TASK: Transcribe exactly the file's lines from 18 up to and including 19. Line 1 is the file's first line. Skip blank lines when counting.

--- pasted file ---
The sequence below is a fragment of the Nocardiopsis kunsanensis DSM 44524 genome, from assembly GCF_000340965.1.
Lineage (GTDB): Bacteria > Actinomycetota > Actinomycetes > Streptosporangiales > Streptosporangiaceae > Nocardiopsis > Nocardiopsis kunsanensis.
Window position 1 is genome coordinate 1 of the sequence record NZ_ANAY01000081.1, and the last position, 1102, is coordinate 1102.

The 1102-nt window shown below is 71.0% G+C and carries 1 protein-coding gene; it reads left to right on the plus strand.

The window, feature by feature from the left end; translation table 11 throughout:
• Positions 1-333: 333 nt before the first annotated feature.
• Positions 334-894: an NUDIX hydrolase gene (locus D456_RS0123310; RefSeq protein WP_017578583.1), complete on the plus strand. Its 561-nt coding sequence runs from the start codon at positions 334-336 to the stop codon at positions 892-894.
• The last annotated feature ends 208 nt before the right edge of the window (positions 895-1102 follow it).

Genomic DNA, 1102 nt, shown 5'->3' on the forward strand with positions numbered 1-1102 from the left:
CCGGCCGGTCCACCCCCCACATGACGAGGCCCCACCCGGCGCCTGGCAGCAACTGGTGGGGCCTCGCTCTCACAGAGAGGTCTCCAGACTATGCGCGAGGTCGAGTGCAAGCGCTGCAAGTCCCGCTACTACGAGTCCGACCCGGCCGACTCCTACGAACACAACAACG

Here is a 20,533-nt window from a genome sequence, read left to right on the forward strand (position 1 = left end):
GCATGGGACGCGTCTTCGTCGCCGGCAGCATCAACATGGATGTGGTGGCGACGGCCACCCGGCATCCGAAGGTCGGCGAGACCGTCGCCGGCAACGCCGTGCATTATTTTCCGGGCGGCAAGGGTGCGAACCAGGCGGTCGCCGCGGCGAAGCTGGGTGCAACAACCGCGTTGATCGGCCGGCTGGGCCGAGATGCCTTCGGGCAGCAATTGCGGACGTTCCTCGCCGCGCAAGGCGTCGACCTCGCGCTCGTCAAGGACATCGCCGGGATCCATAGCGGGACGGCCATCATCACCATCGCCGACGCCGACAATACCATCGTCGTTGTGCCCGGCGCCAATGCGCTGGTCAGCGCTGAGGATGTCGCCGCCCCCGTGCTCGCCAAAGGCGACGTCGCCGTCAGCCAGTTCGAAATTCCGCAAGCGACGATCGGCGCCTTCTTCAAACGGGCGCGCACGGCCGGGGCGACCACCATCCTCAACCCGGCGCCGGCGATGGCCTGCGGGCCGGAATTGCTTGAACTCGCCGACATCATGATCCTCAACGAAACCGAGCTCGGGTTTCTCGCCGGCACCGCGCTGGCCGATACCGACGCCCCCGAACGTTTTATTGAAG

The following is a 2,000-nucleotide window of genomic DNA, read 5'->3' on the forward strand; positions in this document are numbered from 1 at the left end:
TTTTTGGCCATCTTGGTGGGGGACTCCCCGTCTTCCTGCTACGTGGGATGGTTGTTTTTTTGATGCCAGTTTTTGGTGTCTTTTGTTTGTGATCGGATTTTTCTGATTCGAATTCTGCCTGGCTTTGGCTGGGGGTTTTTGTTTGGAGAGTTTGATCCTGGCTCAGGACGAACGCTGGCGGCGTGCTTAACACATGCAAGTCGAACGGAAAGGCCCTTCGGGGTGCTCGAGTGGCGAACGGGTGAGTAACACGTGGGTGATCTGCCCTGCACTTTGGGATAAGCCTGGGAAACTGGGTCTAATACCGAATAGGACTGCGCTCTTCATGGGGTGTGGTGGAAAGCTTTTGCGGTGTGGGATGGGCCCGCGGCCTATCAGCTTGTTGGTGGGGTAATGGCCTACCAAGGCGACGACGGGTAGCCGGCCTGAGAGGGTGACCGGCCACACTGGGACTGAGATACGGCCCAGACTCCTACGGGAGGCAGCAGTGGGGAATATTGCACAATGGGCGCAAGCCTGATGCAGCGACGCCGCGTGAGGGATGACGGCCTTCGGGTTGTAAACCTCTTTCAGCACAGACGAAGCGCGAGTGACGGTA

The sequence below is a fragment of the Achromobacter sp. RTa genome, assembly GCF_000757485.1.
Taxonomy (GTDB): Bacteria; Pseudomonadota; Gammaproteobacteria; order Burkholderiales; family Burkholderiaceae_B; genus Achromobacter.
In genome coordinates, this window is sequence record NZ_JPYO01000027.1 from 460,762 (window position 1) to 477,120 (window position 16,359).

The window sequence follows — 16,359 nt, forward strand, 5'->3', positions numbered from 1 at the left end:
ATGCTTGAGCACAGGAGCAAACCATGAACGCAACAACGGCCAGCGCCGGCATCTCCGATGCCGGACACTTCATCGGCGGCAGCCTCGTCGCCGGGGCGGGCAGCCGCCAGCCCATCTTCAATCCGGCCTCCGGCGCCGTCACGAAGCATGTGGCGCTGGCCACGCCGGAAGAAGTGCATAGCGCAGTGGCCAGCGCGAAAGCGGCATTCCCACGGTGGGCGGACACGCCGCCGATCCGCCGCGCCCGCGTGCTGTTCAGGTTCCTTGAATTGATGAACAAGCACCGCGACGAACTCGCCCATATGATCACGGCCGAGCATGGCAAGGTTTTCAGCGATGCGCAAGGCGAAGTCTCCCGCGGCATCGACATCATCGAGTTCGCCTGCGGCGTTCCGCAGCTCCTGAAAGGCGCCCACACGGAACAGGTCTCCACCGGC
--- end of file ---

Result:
The window sequence follows — 16,359 nt, forward strand, 5'->3', positions numbered from 1 at the left end:
ATGCTTGAGCACAGGAGCAAACCATGAACGCAACAACGGCCAGCGCCGGCATCTCCGATGCCGGACACTTCATCGGCGGCAGCCTCGTCGCCGGGGCGGGCAGCCGCCAGCCCATCTTCAATCCGGCCTCCGGCGCCGTCACGAAGCATGTGGCGCTGGCCACGCCGGAAGAAGTGCATAGCGCAGTGGCCAGCGCGAAAGCGGCATTCCCACGGTGGGCGGACACGCCGCCGATCCGCCGCGCCCGCGTGCTGTTCAGGTTCCTTGAATTGATGAACAAGCACCGCGACGAACTCGCCCATATGATCACGGCCGAGCATGGCAAGGTTTTCAGCGATGCGCAAGGCGAAGTCTCCCGCGGCATCGACATCATCGAGTTCGCCTGCGGCGTTCCGCAGCTCCTGAAAGGCGCCCACACGGAACAGGTCTCCACCGGC